Repositioning and hygiene orders can help with comfort. This may include placement of a Foley catheter for select patients. (See 'Loss of sphincter control' below.)

Invasive procedures (eg, enemas, manual disimpaction) for bowel care are rarely needed in the dying phase.

Avoidance of dry eyes can be aided by the use of ophthalmic lubricants such as hydroxypropyl methylcellulose ophthalmic solution or ointment (“artificial tears”) or physiologic saline.

Clinicians should review and discontinue orders that may no longer be necessary such as scheduled laboratory tests, radiographic studies, and telemetry or other monitoring [34,39-44].

RECOGNIZING THE DYING PATIENT — Recognition of the terminal phase of illness and accurate prognostication regarding death are important for patients, families, and health care providers. It allows for realistic expectations and the opportunity to plan for care at life's end. Late recognition of dying results in poor symptom management and suboptimal psychosocial and spiritual care for dying patients and their families [1,29,45,46].

We use clinical signs as the most reliable way to recognize that a patient is actively dying. This process is facilitated by continuous reevaluation of the clinical condition, close communication and sharing of information between caregivers and family members, and recognition of certain signs that tend to be present when patients are within days of death [47,48].

A list of signs and symptoms of the actively dying patient are provided in the table (table 4).

A few key signs include [39]:

The patient becoming bedbound

A change in the level of consciousness

Indifference to food and fluids

Inability to take oral medications

Certain signs are particularly suggestive of death within days. These include alterations in breathing, decreased urine output, nonreactive pupils, decreased response to verbal or visual stimuli, inability to close eyelids, and drooping of the nasolabial folds [49,50].

Prognosis scales can also be used to help identify dying patients. The Palliative Performance Scale (PPS) is an 11-point scale that ranges from 0 (death) to 100 percent (completely asymptomatic), based upon the patient’s function, oral intake, and cognitive status. It is widely used to estimate prognosis in cancer patients. The use of the PPS along with the presence or absence of drooping of the nasolabial folds has been used to predict three-day mortality in cancer patients (table 5) [51]. (See "Survival estimates in advanced terminal cancer".)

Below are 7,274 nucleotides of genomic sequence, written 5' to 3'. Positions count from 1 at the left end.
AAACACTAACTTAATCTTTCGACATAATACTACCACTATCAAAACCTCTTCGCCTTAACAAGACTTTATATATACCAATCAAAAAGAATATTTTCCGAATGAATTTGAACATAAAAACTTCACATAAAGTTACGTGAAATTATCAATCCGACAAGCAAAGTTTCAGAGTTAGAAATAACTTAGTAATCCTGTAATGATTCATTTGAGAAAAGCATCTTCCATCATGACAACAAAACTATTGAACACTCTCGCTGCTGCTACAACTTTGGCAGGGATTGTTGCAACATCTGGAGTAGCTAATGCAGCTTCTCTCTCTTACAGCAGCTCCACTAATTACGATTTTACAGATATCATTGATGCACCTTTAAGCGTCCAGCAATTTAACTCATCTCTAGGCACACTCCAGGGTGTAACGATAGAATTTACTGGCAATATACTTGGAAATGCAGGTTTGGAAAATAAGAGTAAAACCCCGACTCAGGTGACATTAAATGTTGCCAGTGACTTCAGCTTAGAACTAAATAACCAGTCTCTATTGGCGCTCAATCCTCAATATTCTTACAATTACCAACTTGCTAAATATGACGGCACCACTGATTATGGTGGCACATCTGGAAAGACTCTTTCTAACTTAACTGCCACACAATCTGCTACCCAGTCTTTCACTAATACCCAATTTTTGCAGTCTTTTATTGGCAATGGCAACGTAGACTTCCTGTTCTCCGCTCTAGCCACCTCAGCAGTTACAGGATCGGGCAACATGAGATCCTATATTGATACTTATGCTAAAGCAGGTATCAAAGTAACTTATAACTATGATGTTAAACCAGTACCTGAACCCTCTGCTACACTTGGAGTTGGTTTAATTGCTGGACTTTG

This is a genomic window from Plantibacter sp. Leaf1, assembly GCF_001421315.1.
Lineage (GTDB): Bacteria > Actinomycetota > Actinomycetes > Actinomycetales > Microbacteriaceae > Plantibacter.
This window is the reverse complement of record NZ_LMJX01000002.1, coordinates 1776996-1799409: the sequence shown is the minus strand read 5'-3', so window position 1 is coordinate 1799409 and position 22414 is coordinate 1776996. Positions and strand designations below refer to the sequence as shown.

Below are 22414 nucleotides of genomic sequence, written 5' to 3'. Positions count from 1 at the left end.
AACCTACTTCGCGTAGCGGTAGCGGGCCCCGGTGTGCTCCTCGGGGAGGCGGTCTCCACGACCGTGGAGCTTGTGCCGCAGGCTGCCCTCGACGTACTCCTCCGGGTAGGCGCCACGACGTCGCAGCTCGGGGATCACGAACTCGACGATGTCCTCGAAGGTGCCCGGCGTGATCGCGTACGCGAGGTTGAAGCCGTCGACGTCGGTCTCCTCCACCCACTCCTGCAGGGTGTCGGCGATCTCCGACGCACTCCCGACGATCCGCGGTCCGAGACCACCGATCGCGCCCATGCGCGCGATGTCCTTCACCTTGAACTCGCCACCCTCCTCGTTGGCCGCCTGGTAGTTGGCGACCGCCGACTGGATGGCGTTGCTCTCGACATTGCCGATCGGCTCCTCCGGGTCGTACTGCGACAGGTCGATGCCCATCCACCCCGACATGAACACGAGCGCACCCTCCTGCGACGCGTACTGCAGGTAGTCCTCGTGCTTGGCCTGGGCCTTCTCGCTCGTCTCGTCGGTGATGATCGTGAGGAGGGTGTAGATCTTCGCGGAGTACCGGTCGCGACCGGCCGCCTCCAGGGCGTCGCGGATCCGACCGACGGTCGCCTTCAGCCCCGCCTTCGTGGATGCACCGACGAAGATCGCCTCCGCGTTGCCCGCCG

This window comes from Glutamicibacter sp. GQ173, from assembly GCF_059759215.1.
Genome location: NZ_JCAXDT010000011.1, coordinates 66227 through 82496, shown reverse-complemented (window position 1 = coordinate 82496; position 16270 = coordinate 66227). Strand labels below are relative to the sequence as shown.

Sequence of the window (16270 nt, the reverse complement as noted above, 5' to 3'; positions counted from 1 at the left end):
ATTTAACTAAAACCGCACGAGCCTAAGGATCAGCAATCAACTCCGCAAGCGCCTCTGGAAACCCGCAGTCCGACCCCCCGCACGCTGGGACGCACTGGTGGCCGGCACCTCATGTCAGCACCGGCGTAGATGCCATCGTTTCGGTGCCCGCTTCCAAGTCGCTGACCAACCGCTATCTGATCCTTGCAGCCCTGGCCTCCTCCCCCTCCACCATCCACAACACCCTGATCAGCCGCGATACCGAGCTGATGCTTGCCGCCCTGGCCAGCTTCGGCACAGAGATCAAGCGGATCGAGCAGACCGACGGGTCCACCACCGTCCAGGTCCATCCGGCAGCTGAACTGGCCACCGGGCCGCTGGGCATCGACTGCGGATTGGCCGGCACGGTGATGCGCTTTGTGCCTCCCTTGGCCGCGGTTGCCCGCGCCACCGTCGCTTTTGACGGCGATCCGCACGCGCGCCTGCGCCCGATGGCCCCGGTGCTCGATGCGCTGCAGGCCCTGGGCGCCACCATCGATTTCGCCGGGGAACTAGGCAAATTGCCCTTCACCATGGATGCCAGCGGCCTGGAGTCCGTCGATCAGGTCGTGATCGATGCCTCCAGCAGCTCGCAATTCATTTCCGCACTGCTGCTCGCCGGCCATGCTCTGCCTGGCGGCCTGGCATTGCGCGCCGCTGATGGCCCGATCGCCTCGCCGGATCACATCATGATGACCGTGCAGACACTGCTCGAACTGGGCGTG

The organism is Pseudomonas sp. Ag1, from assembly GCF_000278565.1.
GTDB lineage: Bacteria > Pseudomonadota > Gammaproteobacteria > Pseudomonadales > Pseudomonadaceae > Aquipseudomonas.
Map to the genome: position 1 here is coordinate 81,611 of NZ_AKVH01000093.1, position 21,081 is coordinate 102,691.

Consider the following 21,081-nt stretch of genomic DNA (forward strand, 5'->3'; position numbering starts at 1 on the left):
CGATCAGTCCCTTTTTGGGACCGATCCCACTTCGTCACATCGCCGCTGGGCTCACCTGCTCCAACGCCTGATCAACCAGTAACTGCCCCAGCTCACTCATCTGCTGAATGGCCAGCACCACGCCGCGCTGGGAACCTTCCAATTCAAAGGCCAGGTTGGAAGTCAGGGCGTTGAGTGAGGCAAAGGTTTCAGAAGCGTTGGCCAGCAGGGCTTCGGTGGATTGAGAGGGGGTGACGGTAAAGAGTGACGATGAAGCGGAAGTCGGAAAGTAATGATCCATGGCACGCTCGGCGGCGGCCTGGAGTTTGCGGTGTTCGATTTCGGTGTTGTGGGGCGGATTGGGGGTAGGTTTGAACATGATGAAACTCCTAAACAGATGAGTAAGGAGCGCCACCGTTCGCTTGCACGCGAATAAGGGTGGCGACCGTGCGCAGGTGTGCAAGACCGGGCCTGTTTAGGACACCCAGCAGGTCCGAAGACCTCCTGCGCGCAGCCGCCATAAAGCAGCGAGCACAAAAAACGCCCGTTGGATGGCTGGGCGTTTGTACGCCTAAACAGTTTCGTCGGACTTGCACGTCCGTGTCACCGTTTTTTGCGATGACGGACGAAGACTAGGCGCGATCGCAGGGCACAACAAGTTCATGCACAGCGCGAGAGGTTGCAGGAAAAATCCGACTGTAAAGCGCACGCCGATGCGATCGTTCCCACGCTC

Guidelines for identifying the actively dying patient are available from the University of Alabama at Birmingham (UAB) BEACON Project website.

MANAGEMENT OF THE DYING PATIENT

Integrated care pathways — We encourage the use of integrated care pathways (ICPs), which are a method of implementing and monitoring best practice and incorporating accepted guidelines and protocols into health care settings; they detail the essential elements of care required to manage a specific clinical problem, and they ensure that the best available evidence is systematically integrated into care delivery [52,53]. Clinicians should be aware of whether their institution has a pathway for end-of-life care and make use of it if available.

The earliest widely used end-of-life ICP was the Liverpool Care Pathway [54-56]. Additional end-of-life care pathways have been developed and implemented in the United States [41,57-60] and Australia [61].

Our group has developed a set of comfort care plans (referred to as a Comfort Care Order Set [CCOS]) for care in the last hours or days of life as practiced in the home hospice setting, and modified for use in the acute care inpatient setting [62]. The order set is available at the University of Alabama at Birmingham (UAB) BEACON Project website.

The benefits of ICPs were addressed in a 2016 Cochrane review, which analyzed only one trial and concluded that there was limited evidence concerning the clinical, physical, psychological, or emotional effectiveness of end-of-life care pathways [63].